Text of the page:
I have been fortunate enough to work in the continuous improvement field for over fifteen years now. First as a black belt and then master black belt practitioner, then as a leader of continuous improvement in organizations like Siemens, Nike and Radial and now as a consultant who is passionate about helping organizations in their journey of continuous improvement. More and more organizations are looking to leverage the power of continuous improvement to empower employees, smash silos and enhance their bottom line. However, the truth is that a vast majority of continuous improvement efforts will fail. I propose that rather than writing more articles about the death of continuous improvement or trying to develop the “next great methodology”, that we embrace the failures that occur, learn from them and share that information so that the high rate of failure is reversed.
Debashis Sarkar, in his 2011 article Eight Deadly Faux Pas of Continuous Improvement lays out several reasons, based on his extensive research, that many improvement efforts fail. In my experiences in the continuous improvement field, I have seen many of the issues he discusses in his article. For example, he cites not having mindshare of leadership when it comes to improvement efforts. He states that leaders at all levels of the organization (not just the C-suite) must be actively engaged in the improvement journey. I have worked in several organizations where the CEO or other key leader gives a mandate that the organization will begin a continuous improvement program. What follows is normally various leaders and practitioners hired to start a program and they attempt to leverage the support from that senior leader to drive a culture of continuous improvement.
What is missing is the fact that while a top-down approach is often used in developing a continuous improvement program, middle managers are often forgotten in the equation. When you start rolling out training, kaizen work, process mapping, hoshin planning and everything that goes into a CI effort, without the active engagement and support of mid-level leaders in a manner that “brings them onboard” with the effort, you have now taken a critical component of the leadership team and alienated them; often turning them into detractors of the program.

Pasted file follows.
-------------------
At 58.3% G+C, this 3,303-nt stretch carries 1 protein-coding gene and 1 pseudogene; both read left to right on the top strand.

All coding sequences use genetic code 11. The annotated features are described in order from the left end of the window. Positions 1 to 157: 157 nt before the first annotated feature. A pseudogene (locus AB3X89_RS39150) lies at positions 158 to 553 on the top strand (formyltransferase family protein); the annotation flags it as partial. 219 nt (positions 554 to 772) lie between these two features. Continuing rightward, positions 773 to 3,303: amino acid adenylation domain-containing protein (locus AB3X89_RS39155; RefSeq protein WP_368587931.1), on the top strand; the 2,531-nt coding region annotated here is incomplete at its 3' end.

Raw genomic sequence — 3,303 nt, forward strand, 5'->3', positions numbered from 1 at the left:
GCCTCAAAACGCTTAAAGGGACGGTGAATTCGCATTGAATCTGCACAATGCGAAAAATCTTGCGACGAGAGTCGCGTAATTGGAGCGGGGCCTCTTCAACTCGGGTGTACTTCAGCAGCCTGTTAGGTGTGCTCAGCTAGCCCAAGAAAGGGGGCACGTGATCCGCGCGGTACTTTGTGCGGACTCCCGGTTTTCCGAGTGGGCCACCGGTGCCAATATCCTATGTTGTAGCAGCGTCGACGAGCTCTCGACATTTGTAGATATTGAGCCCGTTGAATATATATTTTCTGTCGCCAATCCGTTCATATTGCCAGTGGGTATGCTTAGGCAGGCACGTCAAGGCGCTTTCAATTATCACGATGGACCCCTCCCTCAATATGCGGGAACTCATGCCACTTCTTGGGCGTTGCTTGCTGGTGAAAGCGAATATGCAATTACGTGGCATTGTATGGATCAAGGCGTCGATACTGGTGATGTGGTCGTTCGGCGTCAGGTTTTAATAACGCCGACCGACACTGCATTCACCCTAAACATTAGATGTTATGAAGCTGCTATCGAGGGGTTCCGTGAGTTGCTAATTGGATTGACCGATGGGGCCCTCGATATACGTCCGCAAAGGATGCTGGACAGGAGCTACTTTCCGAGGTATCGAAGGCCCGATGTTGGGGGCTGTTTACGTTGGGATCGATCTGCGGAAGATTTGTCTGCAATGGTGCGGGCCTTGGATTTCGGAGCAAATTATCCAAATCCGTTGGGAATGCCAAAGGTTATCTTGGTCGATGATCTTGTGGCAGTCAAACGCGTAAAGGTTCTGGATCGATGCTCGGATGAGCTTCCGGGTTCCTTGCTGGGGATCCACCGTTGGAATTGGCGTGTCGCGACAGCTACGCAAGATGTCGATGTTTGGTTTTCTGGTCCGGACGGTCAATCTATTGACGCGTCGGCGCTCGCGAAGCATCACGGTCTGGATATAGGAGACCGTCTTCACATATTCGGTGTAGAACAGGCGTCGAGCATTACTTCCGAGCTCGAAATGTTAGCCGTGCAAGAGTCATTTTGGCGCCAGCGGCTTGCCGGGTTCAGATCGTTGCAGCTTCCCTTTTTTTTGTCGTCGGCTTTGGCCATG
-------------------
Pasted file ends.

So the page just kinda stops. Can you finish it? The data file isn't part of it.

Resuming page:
Sarkar also sites organizations not working on the right business priorities for a reason so many improvement efforts fail. We have all seen organizations go down a journey of continuous improvement and there is much fanfare and excitement at the beginning. Some training is done and as part of that training, or soon thereafter, projects begin being done across the organization. Often these projects are selected by employees going through training as part of their certification or by leaders who have certain “pain areas” they want addressed by this new continuous improvement effort. What follows is a very predictable, yet painful, serious of events where what started as excitement turns into cynicism because all the projects being done don’t really “move the needle” in terms of improving the organization. In other words, the improvement efforts aren’t aligned with the strategic objectives of the organization, so leaders across the organization see this new continuous improvement effort as nothing more than a “flavor of the month” of a senior leader rather than a way of doing business that can enhance the bottom line of the organization.
There are a lot of other factors that research shows influence the exceedingly high continuous improvement failure rates, such as: not having the right number of change agents, not properly leveraging cross-functional teams, and having a continuous improvement program that is too complex. I propose that we leverage the research out there which tells us why so many continuous improvement programs are failing, along with the collective experience of leaders and CI practitioners as a means to “change the course” of continuous improvement. We should embrace these failures as lessons by which we can learn, improve, and ultimately build a roadmap that will help organizations create successful, sustainable continuous improvement programs!
Over the next few blog posts, I am going to publish a series of articles on the main drivers of continuous improvement failures. I am not saying I have all the answers, but rather hope to begin a dialogue on the topic where leaders of organizations who have experience with continuous improvement and CI practitioners can share, as a community, what has worked and not worked in an effort to build a roadmap to successful CI program.